"Tinkers" by Paul Harding

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Every book has its individualism. Every book has the chords that it plays, and its events, its moods, its peculiar light. “Tinkers” by Paul Harding has gray and black, done in chiaroscuro, contrasting hues that represent the universe and the deep insides of people’s souls. This remarkable, dense little book presents so many challenges in its brief pages – it’s like slicing into a geode of quartz and finding that the crystals lead to other mountain ranges, which you would have to shrink to go to, before returning to your normal size. I’m glad to quote Marilynne Robinson here, however obvious and inadequate it is: “‘Tinkers’ is truly remarkable.”

Instinct tells me that propounding the plot would do this book a disservice, but maybe we’ll let it take us to an appreciation. “Tinkers” consists of the story of father and son, each their own type of tinker. The father is the itinerant kind, who tries to make a living driving a cart with goods for sale around the countryside during the first quarter of the 20th century. The story also introduces his son, who approaches death’s door at the novel’s outset. The narrative features in stunning and clear language, the conflict that arises when individuals throw in together but are hopelessly, grandly, mismatched in their abilities to cope with life and the world. That, however, makes up but a small part of the energy and raison d’être of this book.

The salient outward event of the story comes when Howard, the older character, realizes his wife wants to institutionalize him because of his epilepsy, and he leaves her and his family one night during the dinner hour and never goes back. The following passage, illuminating his understanding that he has misread his wife’s taciturn ways, gives a glimpse at the depth of feeling Harding evokes, and the soaring language he puts in his tinker/poet’s mind. As he drives past his own house and his own family seated to dinner, never to return, we can hear him wail:

“God hear me weep because I let myself think all is well if I am fully stocked with both colors of shoeshine and beeswax for the wooden tables, sea sponge and steel wool for dirty dishes. God hear me weep as I fill out receipts for tin buckets and slip hooch into pockets for cash, and tell people about my whip-smart sons and beautiful daughters … because my wife’s silence is not the forbearance of decent, stern people who fear You; it is the quiet of outrage, of bitterness. It is the quiet of biding time. God forgive me. I am leaving.”
Such is the strength of Harding’s diction; page after page contains language powerful enough to startle us and make us pause, to make us pull out our notebooks and transcribe at length. Another I must share: on the day Howard’s mother takes his own failing father away into the care of others, “My mother opened the outside door and the light came in and carved every object in the kitchen into an ancient relic. I could not imagine what people had ever done with iron skillets or rolling pins.” In the interests of space, I will not relay any of the numerous other examples so chock-filling this book.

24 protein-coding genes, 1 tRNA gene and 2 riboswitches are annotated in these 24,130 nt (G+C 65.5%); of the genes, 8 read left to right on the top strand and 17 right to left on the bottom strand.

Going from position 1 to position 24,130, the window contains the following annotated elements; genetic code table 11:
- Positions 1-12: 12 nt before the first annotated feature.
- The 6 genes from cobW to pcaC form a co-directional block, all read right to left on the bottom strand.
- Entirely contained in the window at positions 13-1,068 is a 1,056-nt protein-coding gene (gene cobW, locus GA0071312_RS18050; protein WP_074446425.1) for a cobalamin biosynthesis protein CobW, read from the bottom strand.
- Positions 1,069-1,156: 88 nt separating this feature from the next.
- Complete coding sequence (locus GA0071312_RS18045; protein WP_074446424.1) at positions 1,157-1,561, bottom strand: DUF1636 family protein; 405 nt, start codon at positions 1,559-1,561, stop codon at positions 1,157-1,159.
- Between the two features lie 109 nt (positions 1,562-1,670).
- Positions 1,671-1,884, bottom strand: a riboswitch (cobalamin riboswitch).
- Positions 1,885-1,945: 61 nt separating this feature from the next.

I will, however, observe that Mr. Harding includes a vein running through the story, consisting of a high-toned phenomenology embraced by Howard, by any measure the main character. Our first glimpse comes when Howard imagines what happens when his grand mal seizures hit. He perceives that a door opens, a door which in normal times is disguised as the natural world, and that needles of a constantly-flowing electricity find him and stick fast to him, cleaving him in the middle, holding and holding to something inside him. Howard wonders at the forces that find him at these moments. He thinks he sees death from a different vantage from ordinary humans; he is allowed glimpses of the cosmos other must die to see. Aside from this admittedly inadequate discussion, please let me assure any potential reader that this facet of the story is worth the price of admission itself, and raises the chicken-and-egg question: is Howard a poet because of his affliction, or is he blessed with these hard-won insights because of his poetic nature?

Father and son are both tinkers; the son collects antique clocks, fixes and maintains them in his business. We read a series of excerpts in the book, from an 18th-century guide to repairing clocks, which are tinged with the supernatural and philosophical. These are in fact, fitting additions to the off-the-charts language employed here. The story presents the universe as an impossibly complex machine, not unlike an antique clock. In the final flashback showing a healthy GW Crosby (the son tinker), the author guides us to the dark basement, with its numerous ticking clocks and its dark wallpaper. A solitary 40-watt wall lamp illuminates the workbench, and a grandchild is instructed to watch as GW hums and tinkers to no apparent effect. On rare occasions the tick-tocking of all the clocks would synchronize, only to diffuse again into a chaotic pattern. And then in this dark, apparently boring scene, our heroic author lets the child-guest watch the dust float in the light of the jeweler’s lamp and imagine “miniaturized ships exploring inner space: The giant is fixing the time machine.” Thus does Harding turn our space and time inside out, miniaturizing space travel and making a tinker’s basement into the center of the universe.

Time and perception blur as we grope our way along this unique trail. Like David Mitchell and Marilynne Robinson, Paul Harding once again reinforces why we read, why we look forward to the next experience of crackin' open a new one.
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